A Stockport musician from the band Dutch Uncles is to be the face of a new campaign to Make Smoking History across Greater Manchester.
Residents from Stockport are being given the chance to play their part in making history, as Greater Manchester bids to be the first place in the world to Make Smoking History within a decade.
Dutch Uncles band member Robin Richards, originally from Marple, Stockport, wants to encourage the largest ever response to a public engagement about tobacco harm.
One in eight people still smoke in Stockport, and the two biggest killers in Stockport are cardiovascular disease and cancer, both closely linked to smoking.
People from Stockport are urged to have their say in a ‘History Makers’ survey to Make Smoking History – from the Greater Manchester Health and Social Care Partnership
Dutch Uncles bass guitarist making history
Robin, 30, a huge Stockport County fan and self-employed musician works as a composer, performer and bass guitarist in the band Dutch Uncles. Robin has been chosen to front the new campaign as he passionately believes that all boroughs and communities need to work together to make Stockport and Greater Manchester smoke free.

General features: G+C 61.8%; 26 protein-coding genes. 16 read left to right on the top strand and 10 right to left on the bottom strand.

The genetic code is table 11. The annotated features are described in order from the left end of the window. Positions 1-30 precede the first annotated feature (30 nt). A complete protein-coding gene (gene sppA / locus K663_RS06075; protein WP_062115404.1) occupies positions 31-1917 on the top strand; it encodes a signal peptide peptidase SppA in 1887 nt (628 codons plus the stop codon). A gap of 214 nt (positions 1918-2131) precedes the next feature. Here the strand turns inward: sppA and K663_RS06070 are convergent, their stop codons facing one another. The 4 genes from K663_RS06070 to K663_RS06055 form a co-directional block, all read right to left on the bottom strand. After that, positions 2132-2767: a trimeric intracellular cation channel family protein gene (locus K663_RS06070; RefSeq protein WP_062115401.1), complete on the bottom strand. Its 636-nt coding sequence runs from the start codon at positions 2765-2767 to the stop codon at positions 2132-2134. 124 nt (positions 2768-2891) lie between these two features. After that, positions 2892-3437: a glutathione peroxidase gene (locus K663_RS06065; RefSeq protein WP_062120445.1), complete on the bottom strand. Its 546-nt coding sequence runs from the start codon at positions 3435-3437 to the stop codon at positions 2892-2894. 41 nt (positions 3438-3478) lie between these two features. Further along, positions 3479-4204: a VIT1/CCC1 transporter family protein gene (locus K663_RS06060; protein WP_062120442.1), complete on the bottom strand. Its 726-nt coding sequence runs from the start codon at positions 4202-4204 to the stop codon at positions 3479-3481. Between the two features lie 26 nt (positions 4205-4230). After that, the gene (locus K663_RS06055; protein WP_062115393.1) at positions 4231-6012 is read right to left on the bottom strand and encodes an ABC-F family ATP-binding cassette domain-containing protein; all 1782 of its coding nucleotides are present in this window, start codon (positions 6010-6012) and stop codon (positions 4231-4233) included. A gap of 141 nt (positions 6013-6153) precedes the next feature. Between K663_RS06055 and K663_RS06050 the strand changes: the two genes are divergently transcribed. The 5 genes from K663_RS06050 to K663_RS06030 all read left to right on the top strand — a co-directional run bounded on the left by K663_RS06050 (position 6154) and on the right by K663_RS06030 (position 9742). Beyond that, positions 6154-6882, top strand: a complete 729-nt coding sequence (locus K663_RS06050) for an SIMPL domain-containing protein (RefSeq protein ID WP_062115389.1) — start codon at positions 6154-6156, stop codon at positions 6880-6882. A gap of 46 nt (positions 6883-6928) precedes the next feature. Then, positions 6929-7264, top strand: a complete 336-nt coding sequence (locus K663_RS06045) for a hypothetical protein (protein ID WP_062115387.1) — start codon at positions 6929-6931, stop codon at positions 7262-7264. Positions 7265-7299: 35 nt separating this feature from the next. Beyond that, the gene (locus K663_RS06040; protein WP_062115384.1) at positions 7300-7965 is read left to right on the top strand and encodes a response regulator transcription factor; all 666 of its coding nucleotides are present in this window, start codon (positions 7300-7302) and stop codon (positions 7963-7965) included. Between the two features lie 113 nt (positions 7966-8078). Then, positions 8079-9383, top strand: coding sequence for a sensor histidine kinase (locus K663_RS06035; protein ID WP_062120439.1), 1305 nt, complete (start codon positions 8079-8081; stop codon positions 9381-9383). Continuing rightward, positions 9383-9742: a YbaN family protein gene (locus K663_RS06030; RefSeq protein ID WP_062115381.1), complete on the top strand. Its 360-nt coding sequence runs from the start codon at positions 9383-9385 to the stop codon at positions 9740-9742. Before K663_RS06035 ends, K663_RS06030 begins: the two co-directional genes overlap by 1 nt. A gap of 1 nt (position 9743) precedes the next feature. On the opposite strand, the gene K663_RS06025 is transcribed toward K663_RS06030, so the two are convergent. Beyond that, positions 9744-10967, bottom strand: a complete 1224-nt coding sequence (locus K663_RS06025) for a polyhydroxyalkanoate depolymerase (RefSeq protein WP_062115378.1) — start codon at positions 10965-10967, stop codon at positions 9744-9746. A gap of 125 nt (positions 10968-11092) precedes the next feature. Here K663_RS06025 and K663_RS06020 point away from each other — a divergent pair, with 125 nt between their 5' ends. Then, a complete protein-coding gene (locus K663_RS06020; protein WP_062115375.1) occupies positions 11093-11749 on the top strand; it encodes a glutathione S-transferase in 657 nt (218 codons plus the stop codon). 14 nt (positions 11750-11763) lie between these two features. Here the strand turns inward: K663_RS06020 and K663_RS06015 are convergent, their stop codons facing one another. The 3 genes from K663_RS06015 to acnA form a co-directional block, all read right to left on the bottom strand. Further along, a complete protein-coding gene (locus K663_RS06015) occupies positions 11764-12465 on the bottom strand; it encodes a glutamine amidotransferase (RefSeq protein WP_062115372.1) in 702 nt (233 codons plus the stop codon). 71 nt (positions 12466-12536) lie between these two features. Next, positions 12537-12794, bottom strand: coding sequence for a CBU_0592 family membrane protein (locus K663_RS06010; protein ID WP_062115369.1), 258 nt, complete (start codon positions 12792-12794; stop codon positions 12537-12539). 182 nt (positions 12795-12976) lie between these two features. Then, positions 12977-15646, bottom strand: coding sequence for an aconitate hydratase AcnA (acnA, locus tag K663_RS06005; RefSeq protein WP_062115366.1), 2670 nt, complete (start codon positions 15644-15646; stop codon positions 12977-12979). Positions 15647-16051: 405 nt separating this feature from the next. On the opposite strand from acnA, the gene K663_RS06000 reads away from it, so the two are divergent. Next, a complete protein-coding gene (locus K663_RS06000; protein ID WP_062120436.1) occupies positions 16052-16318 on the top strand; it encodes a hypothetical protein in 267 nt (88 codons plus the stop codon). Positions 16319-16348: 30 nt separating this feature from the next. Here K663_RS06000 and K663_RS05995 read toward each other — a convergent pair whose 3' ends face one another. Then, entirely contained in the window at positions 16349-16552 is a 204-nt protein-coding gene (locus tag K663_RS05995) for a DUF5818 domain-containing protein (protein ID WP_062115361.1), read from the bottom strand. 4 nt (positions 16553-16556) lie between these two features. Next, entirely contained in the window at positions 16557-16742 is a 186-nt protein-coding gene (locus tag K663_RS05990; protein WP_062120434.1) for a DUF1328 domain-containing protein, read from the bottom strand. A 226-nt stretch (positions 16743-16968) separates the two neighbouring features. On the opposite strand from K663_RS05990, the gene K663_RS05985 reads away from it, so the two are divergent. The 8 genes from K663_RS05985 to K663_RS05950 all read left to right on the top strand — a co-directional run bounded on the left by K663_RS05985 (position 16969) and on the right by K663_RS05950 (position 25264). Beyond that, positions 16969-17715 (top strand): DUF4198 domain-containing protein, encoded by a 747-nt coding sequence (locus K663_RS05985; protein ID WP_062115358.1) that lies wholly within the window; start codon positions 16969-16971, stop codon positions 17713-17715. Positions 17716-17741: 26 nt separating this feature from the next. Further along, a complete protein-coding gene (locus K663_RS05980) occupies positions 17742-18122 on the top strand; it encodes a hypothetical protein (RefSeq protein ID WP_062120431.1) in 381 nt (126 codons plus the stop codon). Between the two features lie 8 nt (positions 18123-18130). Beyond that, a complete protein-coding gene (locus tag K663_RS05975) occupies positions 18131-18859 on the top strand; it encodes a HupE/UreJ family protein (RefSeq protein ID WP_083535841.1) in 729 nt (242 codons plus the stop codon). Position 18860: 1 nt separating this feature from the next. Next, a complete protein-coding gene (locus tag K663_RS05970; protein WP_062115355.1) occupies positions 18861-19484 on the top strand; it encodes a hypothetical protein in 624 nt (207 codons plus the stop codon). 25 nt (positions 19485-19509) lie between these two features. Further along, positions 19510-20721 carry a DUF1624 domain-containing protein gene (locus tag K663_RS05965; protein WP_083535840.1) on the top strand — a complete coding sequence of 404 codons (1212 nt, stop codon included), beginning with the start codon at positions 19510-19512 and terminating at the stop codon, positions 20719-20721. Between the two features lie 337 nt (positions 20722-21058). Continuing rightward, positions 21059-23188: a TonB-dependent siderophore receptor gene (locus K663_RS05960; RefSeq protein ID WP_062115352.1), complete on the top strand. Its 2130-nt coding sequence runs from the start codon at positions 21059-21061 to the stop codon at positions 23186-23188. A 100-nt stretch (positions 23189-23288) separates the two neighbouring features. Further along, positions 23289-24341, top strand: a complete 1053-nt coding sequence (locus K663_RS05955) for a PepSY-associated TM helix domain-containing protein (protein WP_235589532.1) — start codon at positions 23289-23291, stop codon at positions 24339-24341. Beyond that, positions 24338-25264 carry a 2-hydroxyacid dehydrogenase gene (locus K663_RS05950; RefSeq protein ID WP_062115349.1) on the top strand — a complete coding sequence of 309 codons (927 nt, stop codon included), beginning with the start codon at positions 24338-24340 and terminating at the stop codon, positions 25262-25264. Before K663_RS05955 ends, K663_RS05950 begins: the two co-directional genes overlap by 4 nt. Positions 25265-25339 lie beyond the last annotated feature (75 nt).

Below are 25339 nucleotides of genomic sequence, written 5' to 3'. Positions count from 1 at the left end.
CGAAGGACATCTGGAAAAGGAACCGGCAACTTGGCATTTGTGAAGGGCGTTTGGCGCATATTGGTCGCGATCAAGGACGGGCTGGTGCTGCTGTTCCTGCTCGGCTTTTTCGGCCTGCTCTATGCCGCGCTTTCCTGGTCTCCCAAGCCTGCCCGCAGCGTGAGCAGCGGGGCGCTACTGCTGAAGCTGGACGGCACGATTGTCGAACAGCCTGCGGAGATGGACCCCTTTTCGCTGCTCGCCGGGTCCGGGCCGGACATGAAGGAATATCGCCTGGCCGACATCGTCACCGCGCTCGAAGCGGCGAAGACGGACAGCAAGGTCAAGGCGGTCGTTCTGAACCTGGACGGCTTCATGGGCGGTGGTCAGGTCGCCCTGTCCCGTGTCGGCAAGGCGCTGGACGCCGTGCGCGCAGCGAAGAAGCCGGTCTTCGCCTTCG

I felt this was a great initiative to be involved in, as I’d like to help make a difference and see the end of the potentially deadly effects of smoking and passive smoking.
“There are still specific places that I see people smoking more, and I believe introducing specific smoke-free zones in some locations would be really beneficial. The issue of smoking needs to be addressed directly and talked about openly.”
People are being asked to give their views about the plan to radically cut adult smoking and deliver a tobacco free generation through a whole range of local actions, including extending smokefree places and licensing tobacco retailers.
The History Makers survey also asks people to voice their opinion on whether tobacco companies should pay a ‘polluter levy’ for the devastation that their addictive products cause to individuals, families and communities.
Smoking remains a childhood addiction, with the vast majority of smokers starting as children and teenagers.
Councillor Tom McGee, Stockport Council’s Cabinet member for Health said:
The numbers of smokers in Stockport continues to fall. However in some parts of the borough smoking levels remain stubbornly high resulting in poor health and early death for far too many. We want to hear the views from Stockport residents as to how best we can tackle this problem.”